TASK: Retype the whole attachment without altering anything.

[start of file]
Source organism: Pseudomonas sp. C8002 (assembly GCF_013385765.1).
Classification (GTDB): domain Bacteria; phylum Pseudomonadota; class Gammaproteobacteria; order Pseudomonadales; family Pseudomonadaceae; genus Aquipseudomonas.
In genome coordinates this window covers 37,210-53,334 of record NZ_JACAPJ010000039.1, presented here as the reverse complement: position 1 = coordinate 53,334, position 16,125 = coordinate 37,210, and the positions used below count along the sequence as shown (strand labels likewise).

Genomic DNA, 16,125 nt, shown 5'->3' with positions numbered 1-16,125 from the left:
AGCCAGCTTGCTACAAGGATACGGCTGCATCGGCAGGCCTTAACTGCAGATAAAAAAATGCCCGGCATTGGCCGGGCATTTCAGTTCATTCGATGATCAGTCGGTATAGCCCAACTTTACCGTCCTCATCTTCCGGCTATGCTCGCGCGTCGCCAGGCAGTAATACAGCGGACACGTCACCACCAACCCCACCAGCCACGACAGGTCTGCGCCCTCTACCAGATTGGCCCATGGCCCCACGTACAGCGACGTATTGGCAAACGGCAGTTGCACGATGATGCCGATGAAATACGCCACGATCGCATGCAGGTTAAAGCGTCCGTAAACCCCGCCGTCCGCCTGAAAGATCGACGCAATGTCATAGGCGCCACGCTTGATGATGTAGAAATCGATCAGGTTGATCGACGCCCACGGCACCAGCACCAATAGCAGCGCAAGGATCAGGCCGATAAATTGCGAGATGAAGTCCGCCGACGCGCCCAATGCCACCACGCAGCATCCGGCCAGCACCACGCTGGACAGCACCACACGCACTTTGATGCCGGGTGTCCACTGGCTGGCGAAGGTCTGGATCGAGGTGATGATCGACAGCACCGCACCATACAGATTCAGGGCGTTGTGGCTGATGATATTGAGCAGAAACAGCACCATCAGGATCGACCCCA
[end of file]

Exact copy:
Source organism: Pseudomonas sp. C8002 (assembly GCF_013385765.1).
Classification (GTDB): domain Bacteria; phylum Pseudomonadota; class Gammaproteobacteria; order Pseudomonadales; family Pseudomonadaceae; genus Aquipseudomonas.
In genome coordinates this window covers 37,210-53,334 of record NZ_JACAPJ010000039.1, presented here as the reverse complement: position 1 = coordinate 53,334, position 16,125 = coordinate 37,210, and the positions used below count along the sequence as shown (strand labels likewise).

Genomic DNA, 16,125 nt, shown 5'->3' with positions numbered 1-16,125 from the left:
AGCCAGCTTGCTACAAGGATACGGCTGCATCGGCAGGCCTTAACTGCAGATAAAAAAATGCCCGGCATTGGCCGGGCATTTCAGTTCATTCGATGATCAGTCGGTATAGCCCAACTTTACCGTCCTCATCTTCCGGCTATGCTCGCGCGTCGCCAGGCAGTAATACAGCGGACACGTCACCACCAACCCCACCAGCCACGACAGGTCTGCGCCCTCTACCAGATTGGCCCATGGCCCCACGTACAGCGACGTATTGGCAAACGGCAGTTGCACGATGATGCCGATGAAATACGCCACGATCGCATGCAGGTTAAAGCGTCCGTAAACCCCGCCGTCCGCCTGAAAGATCGACGCAATGTCATAGGCGCCACGCTTGATGATGTAGAAATCGATCAGGTTGATCGACGCCCACGGCACCAGCACCAATAGCAGCGCAAGGATCAGGCCGATAAATTGCGAGATGAAGTCCGCCGACGCGCCCAATGCCACCACGCAGCATCCGGCCAGCACCACGCTGGACAGCACCACACGCACTTTGATGCCGGGTGTCCACTGGCTGGCGAAGGTCTGGATCGAGGTGATGATCGACAGCACCGCACCATACAGATTCAGGGCGTTGTGGCTGATGATATTGAGCAGAAACAGCACCATCAGGATCGACCCCA